The high-speed network installed by Openreach is available on an open, wholesale basis to all communication providers, meaning Norfolk households and businesses can shop around for the best deal from lots of broadband providers.To get a faster service, people need to contact an internet service provider (ISP) to see what broadband packages they can receive. People can check which ISPs provide broadband services to a home or business via the BBfN website.

Alternative and subsidised broadband solutions may be available to those Norfolk premises that are unable to receive broadband speeds in excess of 2Mbps and who will not be benefitting from the BBfN programme. Details about the subsidy scheme are available on the BBfN website’s FAQs section. In addition, the government intends to introduce a broadband universal service obligation that would give everyone a right to a decent broadband connection on reasonable request. An announcement on this is due later in the year.


Notes to editors

Better Broadband for Norfolk - Summary of Funding

This announcement £11.2 million£3m total from five district councils £3m from Government’s Broadband Delivery UK programme (BDUK)£5.2m BT – a rebate linked to good take-up of the service deployed in contract 1
Contract 1 – deployment finished September 2015£41 million£15m Norfolk County Council£15m Government - BDUK£11m BT
Contract Extension£15.8 million£1m Norfolk County Council£6m Government – BDUK£3.8m BT (capex investment)

£5m New Anglia Local Enterprise Partnership (LEP)


Better Broadband for Norfolk in numbers

  • £53 million in public investment has been spent on improving Norfolk’s broadband networks.
  • 87 per cent of Norfolk homes and businesses can now access superfast (24Mbps+) broadband – up from 42 per cent in 2012.
  • More than 1,200 miles of broadband cable has been installed in Norfolk by the BBfN programme since 2013 – that’s enough cable to reach from Norwich to Gibraltar.

District council quotes

Phil Cowen, Executive Member for Growth and Commercialisation at Breckland Council, said: “Superfast broadband is key to unlocking the potential of Breckland as a place where people and businesses can thrive, and thanks to this ongoing programme to improve connectivity around 80 per cent of homes and businesses in our district can now access broadband which is at least 24mb per second – a vast increase from just 30% in 2013.

“This is a fantastic achievement, but we are not complacent: to build on this success, we’ve committed £950k to rolling out superfast internet access to even more areas of Breckland, as part of the Better Broadband for Norfolk project.”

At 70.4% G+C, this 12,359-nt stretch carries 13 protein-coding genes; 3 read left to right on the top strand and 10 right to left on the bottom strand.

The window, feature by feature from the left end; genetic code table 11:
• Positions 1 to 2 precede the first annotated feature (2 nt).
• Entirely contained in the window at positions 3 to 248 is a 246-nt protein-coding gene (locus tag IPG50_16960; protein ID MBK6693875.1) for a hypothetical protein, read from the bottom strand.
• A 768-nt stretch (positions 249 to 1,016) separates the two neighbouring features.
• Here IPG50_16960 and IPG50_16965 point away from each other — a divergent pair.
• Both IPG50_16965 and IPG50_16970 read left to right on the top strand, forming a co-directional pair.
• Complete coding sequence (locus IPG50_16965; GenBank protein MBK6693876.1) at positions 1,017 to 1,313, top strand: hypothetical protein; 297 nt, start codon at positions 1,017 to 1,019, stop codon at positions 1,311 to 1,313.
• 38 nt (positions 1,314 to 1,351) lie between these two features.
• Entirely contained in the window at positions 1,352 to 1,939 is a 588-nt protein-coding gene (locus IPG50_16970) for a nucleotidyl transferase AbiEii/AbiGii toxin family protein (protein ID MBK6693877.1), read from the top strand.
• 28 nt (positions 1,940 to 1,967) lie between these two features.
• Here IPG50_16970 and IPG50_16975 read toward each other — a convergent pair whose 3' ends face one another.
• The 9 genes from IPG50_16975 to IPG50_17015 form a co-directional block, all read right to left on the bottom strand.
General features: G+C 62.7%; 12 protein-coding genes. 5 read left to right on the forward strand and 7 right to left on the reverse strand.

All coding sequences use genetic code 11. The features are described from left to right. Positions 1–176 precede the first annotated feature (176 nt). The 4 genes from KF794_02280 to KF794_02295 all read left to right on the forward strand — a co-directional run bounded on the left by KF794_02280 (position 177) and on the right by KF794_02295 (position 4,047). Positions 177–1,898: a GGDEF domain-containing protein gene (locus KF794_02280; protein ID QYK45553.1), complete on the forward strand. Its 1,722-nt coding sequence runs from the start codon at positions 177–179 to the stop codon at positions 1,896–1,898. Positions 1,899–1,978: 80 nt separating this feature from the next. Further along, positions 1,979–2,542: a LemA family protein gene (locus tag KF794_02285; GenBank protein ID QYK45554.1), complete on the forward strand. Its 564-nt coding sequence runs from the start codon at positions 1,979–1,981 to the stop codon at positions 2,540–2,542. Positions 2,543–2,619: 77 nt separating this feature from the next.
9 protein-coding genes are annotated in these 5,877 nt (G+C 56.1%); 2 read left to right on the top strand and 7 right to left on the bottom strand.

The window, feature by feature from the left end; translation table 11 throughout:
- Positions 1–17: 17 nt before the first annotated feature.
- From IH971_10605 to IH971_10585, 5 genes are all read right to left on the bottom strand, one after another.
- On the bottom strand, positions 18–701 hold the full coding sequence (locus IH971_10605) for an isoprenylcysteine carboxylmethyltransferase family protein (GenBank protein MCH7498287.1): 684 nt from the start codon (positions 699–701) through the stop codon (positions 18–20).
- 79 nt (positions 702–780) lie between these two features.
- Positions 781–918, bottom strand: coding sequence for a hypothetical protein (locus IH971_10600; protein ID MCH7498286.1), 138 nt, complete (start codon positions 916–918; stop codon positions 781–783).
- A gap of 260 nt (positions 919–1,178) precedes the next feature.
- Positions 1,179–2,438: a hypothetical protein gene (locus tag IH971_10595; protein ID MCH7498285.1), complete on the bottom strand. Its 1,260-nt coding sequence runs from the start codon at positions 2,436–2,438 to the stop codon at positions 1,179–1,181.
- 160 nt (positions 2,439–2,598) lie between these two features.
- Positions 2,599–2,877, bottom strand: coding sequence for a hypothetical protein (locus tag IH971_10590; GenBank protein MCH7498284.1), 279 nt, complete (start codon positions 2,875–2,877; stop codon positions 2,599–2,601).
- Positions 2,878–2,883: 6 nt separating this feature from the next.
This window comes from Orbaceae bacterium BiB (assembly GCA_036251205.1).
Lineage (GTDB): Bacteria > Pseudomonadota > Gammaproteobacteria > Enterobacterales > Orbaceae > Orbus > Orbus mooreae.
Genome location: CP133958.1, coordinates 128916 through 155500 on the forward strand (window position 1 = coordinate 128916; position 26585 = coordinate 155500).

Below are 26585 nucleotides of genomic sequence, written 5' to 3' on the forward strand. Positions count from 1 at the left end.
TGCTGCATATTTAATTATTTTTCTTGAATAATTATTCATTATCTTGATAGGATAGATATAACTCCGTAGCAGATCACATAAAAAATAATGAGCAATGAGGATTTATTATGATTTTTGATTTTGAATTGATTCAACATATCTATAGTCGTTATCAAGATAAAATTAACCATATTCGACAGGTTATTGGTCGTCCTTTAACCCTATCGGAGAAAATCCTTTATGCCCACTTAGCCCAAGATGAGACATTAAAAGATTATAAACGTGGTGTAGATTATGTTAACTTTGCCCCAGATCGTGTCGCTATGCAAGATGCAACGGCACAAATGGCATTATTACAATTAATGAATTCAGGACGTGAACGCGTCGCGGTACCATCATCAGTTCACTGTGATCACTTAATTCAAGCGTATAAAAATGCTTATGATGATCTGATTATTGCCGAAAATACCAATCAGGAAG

Broadland District Council’s Portfolio Holder for Economic Success, Cllr Stuart Clancy, said: “The second stage of the project is currently being rolled out and that will bring faster broadband to 93% of the Broadland district. We’re delighted that our own investment, along with careful management of the first stage of the project has meant sufficient funds to support even higher coverage to eventually reach 97%. The programme won’t be an instant fix. Fibre optic technology will be installed to cabinets across Broadland over the next three years and it will then be up to broadband providers to make faster speeds available to customers. We will be working hard to encourage them to do so however.”

Cllr Nick Daubney, Borough Council of King’s Lynn & West Norfolk Cabinet Member for Regeneration and Industrial Assets, said: “This is excellent news for the borough and for Norfolk as a whole. Better Broadband for Norfolk is a project this council has been very keen to support. Having access to high speed broadband is essential for local businesses who are trying to compete in national and international markets. Not only that but it also makes west Norfolk a more attractive place for people and businesses to relocate to as the communications infrastructure will be on a par with other parts of the country.

Cllr Tom FitzPatrick, Leader of North Norfolk District Council said: “We recognise the absolute necessity of good broadband coverage across every part of our district to ensure it benefits the maximum possible number of our residents and that’s why we are investing a further £1 million to further improve coverage wherever we can.

“Good broadband is absolutely vital for businesses, visitors and residents and we are putting the million in to improve access to faster broadband for all our communities.

“Fast broadband is essential to our economy and that’s why we are investing heavily in this project. It’s an issue which is causing a lot of concern to residents and businesses and access to fast online services is a necessity – not an add-on.”

South Norfolk Council Leader John Fuller said: “We have backed BBfN's work with BT with hard cash but also recognise that about 5000 of the most isolated properties in South Norfolk will need more creative approaches and are working up bespoke opportunities for these most rural settlements.”